Private lawyers for the Bipartisan Legal Advisory Group notified the federal court in San Francisco that they are asking the 9th U.S. Circuit Court of Appeals to review the decision issued by according to Judge Jeffrey White.

Affirmative Action Returns to the Supreme Court

Affirmative action in higher education will yet again return to the Supreme Court. The Court has agreed to hear an appeal from the 5th Circuit in Fisher v. University of Texas, a lawsuit challenging the public university’s use of race in admissions.

The appeal is the first time the Court will consider affirmative action since its 2003 ruling in Grutter v. Bollinger. In that 5-4 decision, the justices ruled that public universities can use race as a “plus factor” when determining which students to admit.

A Nigerian man accused of igniting an "underwear bomb" on a U.S.-bound jetliner has been sentenced to four consecutive life terms in prison.

Umar Farouk Abdulmutallab, now 25, sparked a fire but failed to blow up a Delta Airlines flight from Amsterdam to Detroit on Christmas Day 2009, Reuters reports. Passengers who pounced on Abdulmutallab told the court they were still shaken by the thwarted bombing.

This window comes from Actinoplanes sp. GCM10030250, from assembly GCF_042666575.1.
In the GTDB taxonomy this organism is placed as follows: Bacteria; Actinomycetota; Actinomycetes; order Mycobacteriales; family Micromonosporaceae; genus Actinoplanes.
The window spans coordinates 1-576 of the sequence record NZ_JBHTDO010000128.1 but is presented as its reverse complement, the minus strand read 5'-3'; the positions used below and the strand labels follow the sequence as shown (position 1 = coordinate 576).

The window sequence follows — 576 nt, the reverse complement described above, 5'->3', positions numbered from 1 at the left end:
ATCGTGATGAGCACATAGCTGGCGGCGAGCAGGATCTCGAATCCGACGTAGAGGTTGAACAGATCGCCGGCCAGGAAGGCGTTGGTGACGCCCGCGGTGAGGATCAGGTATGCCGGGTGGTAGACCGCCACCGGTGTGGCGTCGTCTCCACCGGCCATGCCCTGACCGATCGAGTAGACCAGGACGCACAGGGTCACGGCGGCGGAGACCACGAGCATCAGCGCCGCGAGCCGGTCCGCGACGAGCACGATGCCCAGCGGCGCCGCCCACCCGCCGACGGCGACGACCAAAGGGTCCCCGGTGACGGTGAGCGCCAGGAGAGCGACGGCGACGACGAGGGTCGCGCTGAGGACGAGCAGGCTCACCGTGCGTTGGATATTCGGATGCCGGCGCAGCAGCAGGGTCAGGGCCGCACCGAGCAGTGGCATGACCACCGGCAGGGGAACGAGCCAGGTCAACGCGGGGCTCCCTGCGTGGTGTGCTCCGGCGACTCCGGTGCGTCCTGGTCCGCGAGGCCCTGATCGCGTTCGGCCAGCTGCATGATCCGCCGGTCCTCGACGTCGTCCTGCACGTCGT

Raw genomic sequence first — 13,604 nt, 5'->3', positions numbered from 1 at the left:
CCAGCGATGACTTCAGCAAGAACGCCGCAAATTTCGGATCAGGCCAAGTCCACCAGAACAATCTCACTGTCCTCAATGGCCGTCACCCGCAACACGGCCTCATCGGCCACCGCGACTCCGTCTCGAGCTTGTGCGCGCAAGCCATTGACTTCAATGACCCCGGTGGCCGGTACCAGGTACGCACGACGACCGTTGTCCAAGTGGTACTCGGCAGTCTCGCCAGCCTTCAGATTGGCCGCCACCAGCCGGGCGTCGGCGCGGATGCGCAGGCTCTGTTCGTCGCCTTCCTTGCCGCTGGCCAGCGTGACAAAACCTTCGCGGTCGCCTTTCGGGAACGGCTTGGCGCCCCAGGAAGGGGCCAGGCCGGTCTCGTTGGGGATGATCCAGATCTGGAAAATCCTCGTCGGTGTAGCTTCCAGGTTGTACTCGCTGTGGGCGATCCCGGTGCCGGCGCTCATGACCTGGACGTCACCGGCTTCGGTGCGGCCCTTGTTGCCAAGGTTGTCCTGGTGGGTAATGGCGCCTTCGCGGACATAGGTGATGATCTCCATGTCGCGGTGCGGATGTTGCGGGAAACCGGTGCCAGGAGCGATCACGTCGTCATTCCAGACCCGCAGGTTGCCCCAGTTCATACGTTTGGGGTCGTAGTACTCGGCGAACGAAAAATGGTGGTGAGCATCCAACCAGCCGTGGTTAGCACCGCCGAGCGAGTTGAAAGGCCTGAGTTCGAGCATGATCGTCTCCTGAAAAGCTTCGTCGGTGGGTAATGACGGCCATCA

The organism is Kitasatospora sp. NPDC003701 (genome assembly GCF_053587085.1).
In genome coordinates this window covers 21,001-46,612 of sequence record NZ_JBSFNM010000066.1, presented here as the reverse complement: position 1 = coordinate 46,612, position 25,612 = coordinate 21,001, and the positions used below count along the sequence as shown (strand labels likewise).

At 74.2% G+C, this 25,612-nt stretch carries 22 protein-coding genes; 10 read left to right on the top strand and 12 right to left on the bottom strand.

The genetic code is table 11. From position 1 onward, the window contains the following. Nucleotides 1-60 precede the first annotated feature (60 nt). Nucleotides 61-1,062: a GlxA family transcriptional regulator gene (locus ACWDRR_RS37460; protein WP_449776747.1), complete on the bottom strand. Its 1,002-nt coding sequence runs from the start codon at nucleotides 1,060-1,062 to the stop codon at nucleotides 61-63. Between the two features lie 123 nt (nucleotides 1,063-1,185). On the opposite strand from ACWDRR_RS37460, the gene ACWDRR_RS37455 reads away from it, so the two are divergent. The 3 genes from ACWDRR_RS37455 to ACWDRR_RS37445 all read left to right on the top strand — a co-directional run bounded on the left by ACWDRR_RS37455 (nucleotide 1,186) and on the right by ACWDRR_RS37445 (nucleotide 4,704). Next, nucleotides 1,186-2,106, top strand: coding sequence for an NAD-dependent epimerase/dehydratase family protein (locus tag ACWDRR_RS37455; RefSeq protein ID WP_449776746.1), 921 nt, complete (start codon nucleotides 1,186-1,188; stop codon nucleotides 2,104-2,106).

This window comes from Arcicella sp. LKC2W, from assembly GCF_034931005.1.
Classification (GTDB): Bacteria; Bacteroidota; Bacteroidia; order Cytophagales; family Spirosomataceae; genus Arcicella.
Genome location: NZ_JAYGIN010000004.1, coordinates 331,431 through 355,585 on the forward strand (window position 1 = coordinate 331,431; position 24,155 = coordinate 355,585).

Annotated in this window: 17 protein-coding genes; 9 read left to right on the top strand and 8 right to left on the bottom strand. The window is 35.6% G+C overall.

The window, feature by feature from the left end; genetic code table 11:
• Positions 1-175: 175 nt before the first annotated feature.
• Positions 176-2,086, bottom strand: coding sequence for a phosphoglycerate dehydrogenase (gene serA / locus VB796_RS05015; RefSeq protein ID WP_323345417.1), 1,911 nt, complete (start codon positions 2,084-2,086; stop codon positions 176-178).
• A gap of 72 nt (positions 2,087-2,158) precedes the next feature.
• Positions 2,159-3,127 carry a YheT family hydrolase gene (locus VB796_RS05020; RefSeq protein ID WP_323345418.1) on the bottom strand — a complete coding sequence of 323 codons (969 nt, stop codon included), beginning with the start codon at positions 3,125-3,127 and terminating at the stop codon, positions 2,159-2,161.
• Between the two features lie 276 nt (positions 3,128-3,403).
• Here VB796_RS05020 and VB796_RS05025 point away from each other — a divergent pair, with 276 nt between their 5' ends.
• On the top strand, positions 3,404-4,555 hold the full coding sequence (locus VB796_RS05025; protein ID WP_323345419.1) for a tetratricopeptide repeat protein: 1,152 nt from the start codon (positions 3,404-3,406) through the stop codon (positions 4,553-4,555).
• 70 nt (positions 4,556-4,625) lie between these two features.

Abdulmutallab also got a few minutes to address the court before he was sentenced Thursday. The admitted terrorist expressed no remorse.

A Texas court has upheld the use of a man's MySpace posts in his murder conviction, despite lingering questions about whether he actually wrote the posts.

The Texas Court of Criminal Appeals ruled there was "ample circumstantial evidence" to prove Ronnie Tienda Jr. created and maintained the MySpace posts that boasted about a 2007 murder, the Associated Press reports.